Interview with our musician Laurence Dubar, flutist and piccolo
Do you remember your debut on the orchestra?
I started playing on the Belgian National Orchestra thanks to Baudouin Giaux, the orchestra’s flute soloist. He was teaching at the Royal Conservatory of Brussels where I was studying. It was 25 years ago! I was thrilled when one day in September he called me to take part in a production, in which I was to play the piccolo in Tchaikovsky’s symphony No. 4. At the time, I hardly had any experience playing in an orchestra and I didn’t realise what I was up against … It’s one of the most terrifying and difficult solos in the repertoire. The symphony has four movements. The piccolo however, only enters in the third movement, it’s completely exposed, which means waiting, staying concentrated and not panicking ... It was nevertheless an opportunity to show my ability, both to the piccolo section and to Yuri Simonov, the orchestra director, who later became the musical director. As a result of such an impressive debut, I was able to take part in further productions, and pass the test to enter the flute section.
Have things changed since your arrival?
Even though it was a promising start, I still had much to learn! I had no experience. It was the beginning of a long training process, which has continued since. The orchestra has four flutes. When I began, I alternatively played flute solos or the piccolo in different productions. As time went by, however, I realised that the piccolo suited me best. I felt more comfortable, and so I played in that section more. There were still quite a few things to learn: exactness, trying different sounds... This has been ongoing for over 20 years. It’s a never-ending process!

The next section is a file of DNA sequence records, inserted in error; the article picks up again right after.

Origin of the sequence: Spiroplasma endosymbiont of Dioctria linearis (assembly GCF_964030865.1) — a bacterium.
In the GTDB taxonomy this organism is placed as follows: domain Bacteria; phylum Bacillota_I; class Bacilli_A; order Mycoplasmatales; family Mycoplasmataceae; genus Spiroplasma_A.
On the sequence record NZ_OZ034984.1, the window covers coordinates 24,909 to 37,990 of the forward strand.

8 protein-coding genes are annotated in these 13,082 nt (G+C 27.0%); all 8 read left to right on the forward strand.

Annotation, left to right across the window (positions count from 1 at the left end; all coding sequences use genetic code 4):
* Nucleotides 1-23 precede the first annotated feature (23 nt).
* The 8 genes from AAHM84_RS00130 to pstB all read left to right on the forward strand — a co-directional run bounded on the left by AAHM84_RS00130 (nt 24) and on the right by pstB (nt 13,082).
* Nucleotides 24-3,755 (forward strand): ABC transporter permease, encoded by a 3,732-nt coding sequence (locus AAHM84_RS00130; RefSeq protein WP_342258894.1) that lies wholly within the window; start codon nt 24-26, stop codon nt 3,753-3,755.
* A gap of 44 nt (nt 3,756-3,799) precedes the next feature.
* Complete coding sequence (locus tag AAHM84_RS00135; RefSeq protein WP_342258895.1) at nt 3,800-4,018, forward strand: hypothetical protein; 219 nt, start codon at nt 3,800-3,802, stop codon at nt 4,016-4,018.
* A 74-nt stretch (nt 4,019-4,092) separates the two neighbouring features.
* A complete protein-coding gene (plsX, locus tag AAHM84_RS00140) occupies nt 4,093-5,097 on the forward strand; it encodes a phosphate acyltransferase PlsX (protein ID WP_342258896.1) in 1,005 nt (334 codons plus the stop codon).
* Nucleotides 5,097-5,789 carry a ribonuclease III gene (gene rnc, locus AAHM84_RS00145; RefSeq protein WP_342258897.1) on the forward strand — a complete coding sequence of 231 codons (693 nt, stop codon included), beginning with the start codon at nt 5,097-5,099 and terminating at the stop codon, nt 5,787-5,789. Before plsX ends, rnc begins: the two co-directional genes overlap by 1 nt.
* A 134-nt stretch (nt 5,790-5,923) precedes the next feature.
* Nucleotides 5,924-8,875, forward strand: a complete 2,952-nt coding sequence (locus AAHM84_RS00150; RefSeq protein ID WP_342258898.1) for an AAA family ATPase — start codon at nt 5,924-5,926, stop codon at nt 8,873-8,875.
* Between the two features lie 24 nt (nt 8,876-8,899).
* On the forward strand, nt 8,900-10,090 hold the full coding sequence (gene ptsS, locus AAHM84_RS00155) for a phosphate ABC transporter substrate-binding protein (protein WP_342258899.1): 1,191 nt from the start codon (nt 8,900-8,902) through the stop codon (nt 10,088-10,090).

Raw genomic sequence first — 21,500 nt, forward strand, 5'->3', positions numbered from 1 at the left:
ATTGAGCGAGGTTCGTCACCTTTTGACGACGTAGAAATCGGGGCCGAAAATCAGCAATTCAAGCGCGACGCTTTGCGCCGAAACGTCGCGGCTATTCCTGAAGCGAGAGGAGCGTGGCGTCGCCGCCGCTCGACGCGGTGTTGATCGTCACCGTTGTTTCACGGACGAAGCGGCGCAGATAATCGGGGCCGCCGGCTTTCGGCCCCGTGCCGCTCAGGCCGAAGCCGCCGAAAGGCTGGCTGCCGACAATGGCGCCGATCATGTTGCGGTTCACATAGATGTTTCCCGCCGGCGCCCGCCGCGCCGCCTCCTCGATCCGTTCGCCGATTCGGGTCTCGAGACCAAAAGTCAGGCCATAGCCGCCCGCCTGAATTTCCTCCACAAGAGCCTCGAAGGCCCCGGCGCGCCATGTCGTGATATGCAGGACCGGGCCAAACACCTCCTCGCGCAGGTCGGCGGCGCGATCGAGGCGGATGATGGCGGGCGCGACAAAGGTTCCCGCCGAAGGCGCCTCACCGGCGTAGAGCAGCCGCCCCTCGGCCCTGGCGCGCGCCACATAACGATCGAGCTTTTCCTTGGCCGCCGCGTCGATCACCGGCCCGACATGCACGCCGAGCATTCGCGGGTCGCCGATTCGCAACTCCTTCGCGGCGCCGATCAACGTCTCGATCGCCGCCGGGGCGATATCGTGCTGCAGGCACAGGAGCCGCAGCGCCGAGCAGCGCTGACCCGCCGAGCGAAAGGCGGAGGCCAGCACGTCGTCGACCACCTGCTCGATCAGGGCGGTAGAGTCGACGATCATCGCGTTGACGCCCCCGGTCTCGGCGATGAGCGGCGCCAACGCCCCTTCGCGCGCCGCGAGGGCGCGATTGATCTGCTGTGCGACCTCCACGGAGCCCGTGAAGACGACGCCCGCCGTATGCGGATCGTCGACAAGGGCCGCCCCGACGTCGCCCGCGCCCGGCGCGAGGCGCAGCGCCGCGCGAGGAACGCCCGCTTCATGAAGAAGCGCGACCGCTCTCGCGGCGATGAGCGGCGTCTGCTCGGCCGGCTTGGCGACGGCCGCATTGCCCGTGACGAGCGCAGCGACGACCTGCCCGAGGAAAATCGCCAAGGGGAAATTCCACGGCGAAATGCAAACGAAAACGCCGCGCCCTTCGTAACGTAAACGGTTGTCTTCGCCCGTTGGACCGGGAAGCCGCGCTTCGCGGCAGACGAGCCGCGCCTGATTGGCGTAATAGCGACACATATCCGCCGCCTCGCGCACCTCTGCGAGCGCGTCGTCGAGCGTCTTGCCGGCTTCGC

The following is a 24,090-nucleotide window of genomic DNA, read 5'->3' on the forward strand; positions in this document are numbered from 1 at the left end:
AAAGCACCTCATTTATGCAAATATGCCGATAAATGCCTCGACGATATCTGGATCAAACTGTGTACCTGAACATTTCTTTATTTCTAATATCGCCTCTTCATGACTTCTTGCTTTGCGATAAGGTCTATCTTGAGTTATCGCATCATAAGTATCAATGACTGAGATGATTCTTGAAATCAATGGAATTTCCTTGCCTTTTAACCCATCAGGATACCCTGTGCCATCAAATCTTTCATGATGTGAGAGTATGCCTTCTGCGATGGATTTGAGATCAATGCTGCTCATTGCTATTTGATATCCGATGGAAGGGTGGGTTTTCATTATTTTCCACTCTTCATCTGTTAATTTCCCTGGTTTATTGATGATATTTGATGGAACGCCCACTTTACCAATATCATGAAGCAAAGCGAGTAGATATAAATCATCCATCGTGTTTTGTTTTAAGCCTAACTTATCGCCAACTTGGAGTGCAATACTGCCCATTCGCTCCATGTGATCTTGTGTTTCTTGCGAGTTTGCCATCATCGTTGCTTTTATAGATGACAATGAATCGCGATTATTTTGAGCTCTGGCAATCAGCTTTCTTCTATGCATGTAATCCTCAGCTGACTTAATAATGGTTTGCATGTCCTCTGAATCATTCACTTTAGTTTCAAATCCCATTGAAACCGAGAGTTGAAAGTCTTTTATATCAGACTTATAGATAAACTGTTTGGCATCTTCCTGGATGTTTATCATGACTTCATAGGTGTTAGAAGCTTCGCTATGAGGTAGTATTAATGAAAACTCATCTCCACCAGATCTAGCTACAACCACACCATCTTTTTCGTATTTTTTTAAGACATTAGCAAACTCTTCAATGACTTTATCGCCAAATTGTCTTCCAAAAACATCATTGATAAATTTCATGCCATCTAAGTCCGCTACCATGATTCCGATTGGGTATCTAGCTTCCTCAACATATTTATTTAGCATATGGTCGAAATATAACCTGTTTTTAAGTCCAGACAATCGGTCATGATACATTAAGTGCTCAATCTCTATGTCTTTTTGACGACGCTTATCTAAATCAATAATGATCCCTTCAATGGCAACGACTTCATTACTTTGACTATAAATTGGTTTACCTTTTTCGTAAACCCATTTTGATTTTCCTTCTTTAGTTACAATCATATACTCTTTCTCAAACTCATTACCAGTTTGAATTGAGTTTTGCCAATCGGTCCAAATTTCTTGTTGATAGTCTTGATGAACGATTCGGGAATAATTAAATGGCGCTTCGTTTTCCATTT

Can you talk to us about your instrument?
Depending on the piece, I regularly play the flute and the piccolo. But after all these years and regardless of the musical score, the piccolo is by far my favourite instrument. I’m totally obsessed with the tiny instrument: how will it sound? Will I have enough time to practice properly? How will I feel? ... I often compare myself to a professional athlete: warm-up, exercise, relaxation ... Playing the piccolo is challenging: you have to be able to play around with contrasting timbres, both piercing and shrill, and then unexpectedly produce delicate, light, discreet notes.
Do you have a particular memory?
There are so many! Tours, soloists, orchestra directors, the list is endless! My first Queen Elisabeth competition, the tours to Japan, and having been directed by Lorin Mazel, are etched in my memory.
Do you have pieces you would like to play with the orchestra?
Shostakovich’s symphony No. 7, Holst’s The Planets, Arnold’s English Dances ...